HEIDELBERG, Germany -- After 27 years in the Army without a combat deployment, Peter Buttner, station manager at the Heidelberg American Red Cross station, has deployed three times with the Red Cross as a Services to the Armed Forces team member.

Currently on his third deployment, Buttner leads a four-person SAF team in Tikrit, Iraq, which will provide emergency communication needs for Soldiers as well as help boost morale in their area of operations.

"The challenge will be creating a positive image for others to see that (the Services to the Armed Forces of the American Red Cross) are here with them and to help them in any way we can, be it making fresh bread to lift their spirits or keeping families informed to prepare, respond and prevent emergency situations that can cause undue stress on the service members and their families," Buttner wrote in an e-mail from Kuwait.

Buttner and his team, "4:18 to Tikrit," were stranded in Kuwait for a time while awaiting transport into theater. The delay was just one more stop on their three-week journey to Tikrit via Washington and Fort Benning, Ga.

"The toughest part of SAF deployments are getting there and getting back," Buttner said in a blog on myBWnow, the U.S. Army Garrison Baden-WAfA1/4rttemberg virtual community.

The time wasn't wasted, he wrote. "These past days have allowed us to get over the jet lag and acclimate to the weather. It still takes some time getting use to all the dust in the air."

For Buttner, who retired as a chief warrant officer 2, deployments have become a part of life over the past six years, like it has been for many of the Soldiers he supports.
When he retired, Buttner became a volunteer at the Fort Bragg, N.C., Red Cross office, and was also a volunteer in the Reserve Corps, he said.

Since then the Red Cross has deployed the Wisconsin native to Lajes Field in the Azores, Baghdad and Kuwait, and Buttner has been a staff member at the Fort Bragg, N.C., Ramstein and Heidelberg stations.

"Deployments are a part of the job," Buttner said. "I signed up to deploy anywhere in the world."

For the next four months, anywhere in the world means Tikrit for Buttner and his team.

He said his plans are to hit the gym hard and ensure his team functions well together.
One of his Heidelberg team members, Rainer Neuhauser, field office coordinator, said Buttner will have no problem leading the 4:18 Tikrit team.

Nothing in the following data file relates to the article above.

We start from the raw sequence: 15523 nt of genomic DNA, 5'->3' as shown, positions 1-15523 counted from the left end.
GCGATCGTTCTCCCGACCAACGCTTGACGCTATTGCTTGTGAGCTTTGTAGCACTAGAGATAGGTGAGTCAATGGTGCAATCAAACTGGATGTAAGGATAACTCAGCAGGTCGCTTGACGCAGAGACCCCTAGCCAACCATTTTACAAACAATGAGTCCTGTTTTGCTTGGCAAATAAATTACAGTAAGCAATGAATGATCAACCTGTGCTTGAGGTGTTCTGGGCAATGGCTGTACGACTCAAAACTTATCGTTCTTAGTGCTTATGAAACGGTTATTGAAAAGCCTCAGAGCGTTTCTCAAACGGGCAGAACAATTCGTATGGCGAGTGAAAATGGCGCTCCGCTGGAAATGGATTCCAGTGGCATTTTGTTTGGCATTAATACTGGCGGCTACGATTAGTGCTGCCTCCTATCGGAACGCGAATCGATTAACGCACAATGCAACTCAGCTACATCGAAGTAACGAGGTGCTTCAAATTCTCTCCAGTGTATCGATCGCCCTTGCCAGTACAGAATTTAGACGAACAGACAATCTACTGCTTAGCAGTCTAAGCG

"He's a really good manager," Neuhauser said. "He has the leadership skills to lead a team downrange."

The team will provide the Soldiers the support they need while deployed.
Part of that support is emergency communications - where Red Cross staff verify emergency situations that involve the family member of a Soldier and generate a Red Cross message for that Soldier's command.

Red Cross messages allow "the American people to communicate with their family members serving in the Armed Forces," according to the American Red Cross Web site. Buttner described the process of generating a Red Cross message as a way to independently verify emergency situations, which may require the presence of the service member. The process involves interviewing the service member, his family, doctors and others to ensure all resources have been exhausted.

The team then relays the message to the Soldier's command team and offers any assistance they can provide to the Soldier.

"Military leaders rely on the American Red Cross to provide objective, timely, confidential, factual, complete and verified information on emergency family situations," the Web site read.

Neuhauser said last time he was deployed, the Red Cross members were called "angels of death," because they are so often the bearers of bad news.

But, he said Buttner has worked to change that image in Heidelberg.

"Peter is the face of the Red Cross in Heidelberg," he said.

One of the ways Buttner has worked to change that image is through community outreach. Neuhauser said Buttner came up with the idea of handing out blankets and coffee at the Cancer Awareness Laps for Life event held in September.

It's more than emergency case management, Neuhauser said. "We're here to help."
Buttner, on his way to Tikrit, sought out opportunities to share the Red Cross mission with Soldiers he met.

"I spoke with a few Soldiers here in Kuwait who asked us about what we do," Buttner wrote in his blog, "and they were grateful for our services in the time of need. One Soldier who had been evacuated to (Landstuhl Regional Medical Center) for having a gallbladder removed stated his experience for the whole event was very positive. The SAF teams are getting the message through and taking care of both the service member and their families so they can focus on what's important."

For Buttner that means caring for people, whether that's giving a ride to someone in the garrison or deploying downrange.

"My military experience played an important part of getting a job with the American Red Cross," Buttner wrote in an e-mail. "(The) 'serve those who have served with me' attitude has taken me on a whole new adventure around the world."

(Editor's Note: Jason Austin writes for the USAG Baden-Wuerttemberg newspaper, the Herald Post.)